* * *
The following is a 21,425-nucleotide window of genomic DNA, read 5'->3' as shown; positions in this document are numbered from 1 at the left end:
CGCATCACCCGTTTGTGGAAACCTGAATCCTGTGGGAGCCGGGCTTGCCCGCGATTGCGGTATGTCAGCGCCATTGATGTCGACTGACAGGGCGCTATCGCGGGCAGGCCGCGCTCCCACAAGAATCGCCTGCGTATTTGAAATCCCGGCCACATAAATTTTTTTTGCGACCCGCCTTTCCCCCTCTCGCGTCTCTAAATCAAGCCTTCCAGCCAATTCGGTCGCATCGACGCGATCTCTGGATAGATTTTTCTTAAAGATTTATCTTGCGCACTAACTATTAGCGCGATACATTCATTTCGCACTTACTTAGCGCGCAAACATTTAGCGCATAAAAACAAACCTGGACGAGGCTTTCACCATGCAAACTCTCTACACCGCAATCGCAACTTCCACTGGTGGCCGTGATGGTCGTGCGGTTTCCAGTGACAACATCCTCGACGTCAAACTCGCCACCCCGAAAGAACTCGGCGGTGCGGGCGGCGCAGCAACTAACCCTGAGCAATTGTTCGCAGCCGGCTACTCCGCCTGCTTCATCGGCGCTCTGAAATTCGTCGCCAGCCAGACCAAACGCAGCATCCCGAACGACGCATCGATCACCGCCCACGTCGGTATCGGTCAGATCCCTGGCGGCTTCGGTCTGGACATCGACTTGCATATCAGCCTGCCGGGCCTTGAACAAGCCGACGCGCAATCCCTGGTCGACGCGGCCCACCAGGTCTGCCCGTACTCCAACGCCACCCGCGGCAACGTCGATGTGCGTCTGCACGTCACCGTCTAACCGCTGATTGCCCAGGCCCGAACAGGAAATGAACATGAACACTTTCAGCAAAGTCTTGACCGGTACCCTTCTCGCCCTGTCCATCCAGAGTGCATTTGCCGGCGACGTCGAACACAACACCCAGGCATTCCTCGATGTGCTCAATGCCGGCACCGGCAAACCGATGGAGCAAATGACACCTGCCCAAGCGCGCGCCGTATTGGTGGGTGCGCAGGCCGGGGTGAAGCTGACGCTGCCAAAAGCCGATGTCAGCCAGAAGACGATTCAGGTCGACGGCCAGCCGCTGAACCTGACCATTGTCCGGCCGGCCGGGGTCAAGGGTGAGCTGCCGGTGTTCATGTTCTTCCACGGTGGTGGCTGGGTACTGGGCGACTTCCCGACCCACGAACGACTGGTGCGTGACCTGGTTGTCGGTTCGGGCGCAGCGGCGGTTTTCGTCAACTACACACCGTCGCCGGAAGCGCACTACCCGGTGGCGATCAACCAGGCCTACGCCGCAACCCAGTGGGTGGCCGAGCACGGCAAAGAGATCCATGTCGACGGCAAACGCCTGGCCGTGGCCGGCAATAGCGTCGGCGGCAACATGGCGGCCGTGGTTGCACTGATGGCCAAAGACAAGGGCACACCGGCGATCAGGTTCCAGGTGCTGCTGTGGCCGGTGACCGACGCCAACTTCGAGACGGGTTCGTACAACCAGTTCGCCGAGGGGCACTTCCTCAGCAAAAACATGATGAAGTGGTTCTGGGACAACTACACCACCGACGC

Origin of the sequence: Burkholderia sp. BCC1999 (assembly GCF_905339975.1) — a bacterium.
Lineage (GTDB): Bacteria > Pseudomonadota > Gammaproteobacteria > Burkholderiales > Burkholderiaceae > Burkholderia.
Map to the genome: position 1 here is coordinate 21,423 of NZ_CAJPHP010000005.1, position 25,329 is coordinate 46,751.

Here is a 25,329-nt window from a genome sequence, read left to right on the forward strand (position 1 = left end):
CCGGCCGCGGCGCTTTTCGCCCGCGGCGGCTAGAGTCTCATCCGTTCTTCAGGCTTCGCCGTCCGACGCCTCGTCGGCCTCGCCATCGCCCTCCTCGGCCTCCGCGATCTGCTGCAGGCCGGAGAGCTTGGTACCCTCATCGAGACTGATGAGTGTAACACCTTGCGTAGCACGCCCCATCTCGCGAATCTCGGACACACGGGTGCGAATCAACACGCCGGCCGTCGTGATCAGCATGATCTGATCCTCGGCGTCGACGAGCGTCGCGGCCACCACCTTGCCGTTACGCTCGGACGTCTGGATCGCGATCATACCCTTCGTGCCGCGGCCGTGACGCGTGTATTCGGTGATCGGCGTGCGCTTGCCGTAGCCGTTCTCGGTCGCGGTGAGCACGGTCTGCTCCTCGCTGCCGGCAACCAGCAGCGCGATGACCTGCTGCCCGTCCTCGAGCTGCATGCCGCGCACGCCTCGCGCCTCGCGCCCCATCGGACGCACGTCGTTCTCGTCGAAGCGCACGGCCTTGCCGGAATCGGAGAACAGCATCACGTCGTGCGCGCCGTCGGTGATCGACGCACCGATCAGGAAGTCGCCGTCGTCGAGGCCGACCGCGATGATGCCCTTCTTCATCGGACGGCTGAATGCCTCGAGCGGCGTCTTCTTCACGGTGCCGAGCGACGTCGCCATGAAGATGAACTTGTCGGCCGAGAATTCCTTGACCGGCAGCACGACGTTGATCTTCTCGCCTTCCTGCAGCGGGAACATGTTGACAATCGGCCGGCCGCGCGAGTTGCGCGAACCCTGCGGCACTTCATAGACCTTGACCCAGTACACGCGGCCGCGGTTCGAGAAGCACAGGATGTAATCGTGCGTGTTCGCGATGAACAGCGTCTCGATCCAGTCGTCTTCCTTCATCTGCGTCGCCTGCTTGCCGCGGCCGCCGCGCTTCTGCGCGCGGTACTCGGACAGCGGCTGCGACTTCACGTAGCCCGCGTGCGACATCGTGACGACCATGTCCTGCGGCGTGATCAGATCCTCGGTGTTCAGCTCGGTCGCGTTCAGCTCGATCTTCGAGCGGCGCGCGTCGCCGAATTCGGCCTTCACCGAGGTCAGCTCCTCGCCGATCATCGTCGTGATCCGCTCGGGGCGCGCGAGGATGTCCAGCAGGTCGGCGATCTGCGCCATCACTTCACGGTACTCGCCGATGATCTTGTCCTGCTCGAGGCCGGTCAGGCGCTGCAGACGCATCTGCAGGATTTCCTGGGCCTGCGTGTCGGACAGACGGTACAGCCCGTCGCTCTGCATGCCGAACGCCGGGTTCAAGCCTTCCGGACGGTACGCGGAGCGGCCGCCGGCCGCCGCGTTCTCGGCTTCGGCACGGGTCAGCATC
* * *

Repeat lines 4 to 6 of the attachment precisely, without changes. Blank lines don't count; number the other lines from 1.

Lineage (GTDB): Bacteria > Pseudomonadota > Gammaproteobacteria > Burkholderiales > Burkholderiaceae > Burkholderia.
Map to the genome: position 1 here is coordinate 21,423 of NZ_CAJPHP010000005.1, position 25,329 is coordinate 46,751.

Here is a 25,329-nt window from a genome sequence, read left to right on the forward strand (position 1 = left end):